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City of Joburg working on 'innovative measures’ to reduce power outages, promises Mayor Gwamanda

Image of Kabelo Gwamanda

Johannesburg mayor Kabelo Gwamanda

2nd May 2024

By: Thabi Shomolekae

Creamer Media Senior Writer

     

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City of Johannesburg Mayor Kabelo Gwamanda announced on Thursday that the City intends to add an additional 50 MW of power to its grid by bringing online the Durban Street Substation, in the next financial year.

Gwamanda was presenting the State of the City Address in Johannesburg, where he said the City had also planned for an additional 100 MW of energy by the financial year's end.

“Our dedication towards avoiding loadshedding reflects in these actions aimed at protecting our citizens from discomfort and distress,” he said.

He said that for “too long” the city had been struggling with the “endemic loadshedding” that has plagued South Africans.

“…however, I am pleased to declare that we are taking firm measures to confront this obstacle directly. We recognise that we cannot tackle this crisis alone. It is for this reason that we have established partnerships with the Gauteng provincial government and Eskom to address it collectively,” he said.

He noted and said he appreciated the increased focus on planned maintenance at Eskom, which he said had allowed the City to enjoy a temporary reprieve from loadshedding over the last month, with predicted record low stages of loadshedding for the coming winter months.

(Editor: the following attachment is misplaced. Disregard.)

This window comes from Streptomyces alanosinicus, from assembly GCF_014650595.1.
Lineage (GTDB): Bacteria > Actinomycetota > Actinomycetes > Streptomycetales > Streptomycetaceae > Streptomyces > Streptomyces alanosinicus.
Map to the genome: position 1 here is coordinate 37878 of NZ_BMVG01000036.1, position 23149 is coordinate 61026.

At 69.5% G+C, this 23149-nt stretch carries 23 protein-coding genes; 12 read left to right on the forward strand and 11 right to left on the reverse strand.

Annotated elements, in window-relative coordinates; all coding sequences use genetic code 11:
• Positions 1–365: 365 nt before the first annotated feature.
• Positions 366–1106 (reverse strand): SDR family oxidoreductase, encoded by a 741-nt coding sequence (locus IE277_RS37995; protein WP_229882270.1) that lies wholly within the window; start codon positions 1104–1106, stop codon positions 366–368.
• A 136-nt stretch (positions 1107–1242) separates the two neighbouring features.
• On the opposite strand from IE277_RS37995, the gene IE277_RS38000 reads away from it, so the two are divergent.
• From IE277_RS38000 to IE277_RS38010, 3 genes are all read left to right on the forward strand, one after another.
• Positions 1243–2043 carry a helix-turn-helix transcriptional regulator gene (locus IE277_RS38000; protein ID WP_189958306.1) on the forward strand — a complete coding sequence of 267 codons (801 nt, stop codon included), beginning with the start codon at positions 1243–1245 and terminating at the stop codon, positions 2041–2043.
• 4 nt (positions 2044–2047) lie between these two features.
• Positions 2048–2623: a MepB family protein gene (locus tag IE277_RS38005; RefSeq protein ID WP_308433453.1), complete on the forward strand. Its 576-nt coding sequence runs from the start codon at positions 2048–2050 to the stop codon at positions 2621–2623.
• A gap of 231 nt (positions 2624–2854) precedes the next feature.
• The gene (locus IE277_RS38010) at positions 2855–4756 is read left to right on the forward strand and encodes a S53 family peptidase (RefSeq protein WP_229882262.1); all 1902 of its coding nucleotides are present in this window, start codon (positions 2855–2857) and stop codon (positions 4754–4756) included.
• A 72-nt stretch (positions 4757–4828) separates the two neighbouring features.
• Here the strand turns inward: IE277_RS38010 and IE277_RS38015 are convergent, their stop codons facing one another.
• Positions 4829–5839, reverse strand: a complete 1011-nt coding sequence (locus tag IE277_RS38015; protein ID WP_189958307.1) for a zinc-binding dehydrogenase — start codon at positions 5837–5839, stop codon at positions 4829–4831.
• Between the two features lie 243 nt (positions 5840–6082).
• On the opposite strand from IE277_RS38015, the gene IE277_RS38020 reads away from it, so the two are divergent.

Gwamanda noted that through the City’s partnership with the Gauteng government and Premier Panyaza Lesufi in particular, the John Ware substation's open gas turbine has been brought back into operation, enabling the infusion of a noteworthy 50 MW into the City’s network.

“This progression marks only the initial phase in our determination towards implementing innovative energy solutions and decreasing dependence on Eskom for uninterrupted electricity supply,” he said.

Gwamanda said the City was working on innovative measures to reduce power outages such as the implementation of load limiters and commissioning open cycle gas turbines.

He stated that the City’s “consistent dedication” towards progress combined with these interventions would guarantee a dependable energy supply for Johannesburg citizens.

“Over the last year, and in line with our commitment to make our communities safer, we have extended new high mast lighting systems in our townships and informal settlements to improve the safety and security of residents during the evenings and at times of loadshedding,” he said.

He said the high mast lights were powered by solar, giving them the ability to function outside of direct power supply from Eskom and City Power.

CRIME AND LAW ENFORCEMENT

Meanwhile, the City is facing a rise in illegal mining activities, which Gwamanda said posed an immediate threat to the city’s infrastructure and public safety.

The City is taking steps to reduce risks associated with illegal mining by continuously monitoring areas where significant damage has occurred to bridge embankments and road reserves owing to this activity.

He highlighted that the City’s financial situation was also deeply affected by illegal mining, in a “complex and significant manner”.

“Though an exact total for the expenses associated with this issue has yet to be calculated on a municipal level, it encompasses various costs such as the repairs necessitated by damage to water or sewage systems, replacing entire pipes that have been damaged beyond repair and restoring terrain ravaged through quarrying activities,” he said.

He said to tackle this problem, effective collaboration among diverse stakeholders was needed, explaining that the City was leading discourse in this regard, drawing in the provincial and national spheres of government. 

 

Edited by Sashnee Moodley
Senior Deputy Editor Polity and Multimedia

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